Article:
Quick Questions on Virgo: “Is Virgo a telescope observing the Universe?”

This post is part of a series about quick questions and answers about the Virgo experiment and the science of gravitational waves. Do you have a quick question? Tell us and we will reply!

Is Virgo a telescope observing the Universe?

Virgo can be seen as a special kind of telescope, since it looks for phenomena happening far in the cosmos. But its appearance and working principle are completely different from that of a traditional telescope. In fact, it is not using mirrors or lenses in the same way as an optical telescope does. It is made of two, 3-km long, perpendicular arms to measure the tiny deformations in the spacetime induced by the passage of a gravitational wave. Furthermore, Virgo and the other laser interferometers (such as LIGO in the US) cannot be pointed at a region of the sky, but continuously observe most of the sky at any moment in time.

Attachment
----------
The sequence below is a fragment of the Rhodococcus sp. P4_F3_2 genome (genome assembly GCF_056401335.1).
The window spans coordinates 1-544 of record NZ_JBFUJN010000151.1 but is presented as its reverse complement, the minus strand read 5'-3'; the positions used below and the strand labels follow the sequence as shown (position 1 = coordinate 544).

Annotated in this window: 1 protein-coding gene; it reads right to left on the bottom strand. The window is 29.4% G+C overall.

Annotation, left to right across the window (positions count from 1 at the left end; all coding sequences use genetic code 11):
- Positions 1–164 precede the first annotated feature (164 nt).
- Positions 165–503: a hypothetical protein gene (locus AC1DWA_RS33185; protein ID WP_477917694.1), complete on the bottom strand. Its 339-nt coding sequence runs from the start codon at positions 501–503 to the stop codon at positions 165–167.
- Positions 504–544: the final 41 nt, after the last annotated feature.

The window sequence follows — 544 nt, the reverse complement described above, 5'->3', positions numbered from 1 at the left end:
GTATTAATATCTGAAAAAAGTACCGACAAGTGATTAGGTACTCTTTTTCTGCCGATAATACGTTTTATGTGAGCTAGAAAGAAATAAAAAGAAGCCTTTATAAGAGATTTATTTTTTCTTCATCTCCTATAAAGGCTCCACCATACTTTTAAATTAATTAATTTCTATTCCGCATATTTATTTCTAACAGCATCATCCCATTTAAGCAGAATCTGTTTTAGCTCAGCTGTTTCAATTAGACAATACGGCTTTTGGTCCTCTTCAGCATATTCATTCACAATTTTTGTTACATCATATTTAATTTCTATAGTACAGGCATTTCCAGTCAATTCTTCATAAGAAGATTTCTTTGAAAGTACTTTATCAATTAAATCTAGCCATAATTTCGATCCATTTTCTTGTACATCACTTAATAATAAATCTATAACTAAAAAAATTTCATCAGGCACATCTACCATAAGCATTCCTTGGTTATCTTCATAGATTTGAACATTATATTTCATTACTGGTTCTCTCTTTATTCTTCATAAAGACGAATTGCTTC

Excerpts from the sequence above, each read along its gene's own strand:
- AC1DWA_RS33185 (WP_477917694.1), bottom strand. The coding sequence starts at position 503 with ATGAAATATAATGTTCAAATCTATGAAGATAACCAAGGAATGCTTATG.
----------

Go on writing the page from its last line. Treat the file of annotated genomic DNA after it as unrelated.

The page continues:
For this reason, it is crucial to have more than one interferometer observing simultaneously in order to localize the sources of gravitational waves by measuring the arrival time and amplitude difference of the gravitational waves in the different instruments. The network composed of the Virgo and LIGO instruments is the real telescope observing the Universe. This is why LIGO and Virgo scientists agree to join their efforts, by sharing their knowledge and utilizing their instruments and data together since the first Virgo data taking period in 2007.

Virgo aerial view

The two 3-km arms of the interferometer meet the central building where the laser is generated, and five mirrors, including the beam-splitter mirror, are hosted. Optical benches used to acquire the interference pattern are also hosted in this building. On the left part, the other buildings host EGO offices.
Credits: the Virgo Collaboration/N. Baldocchi

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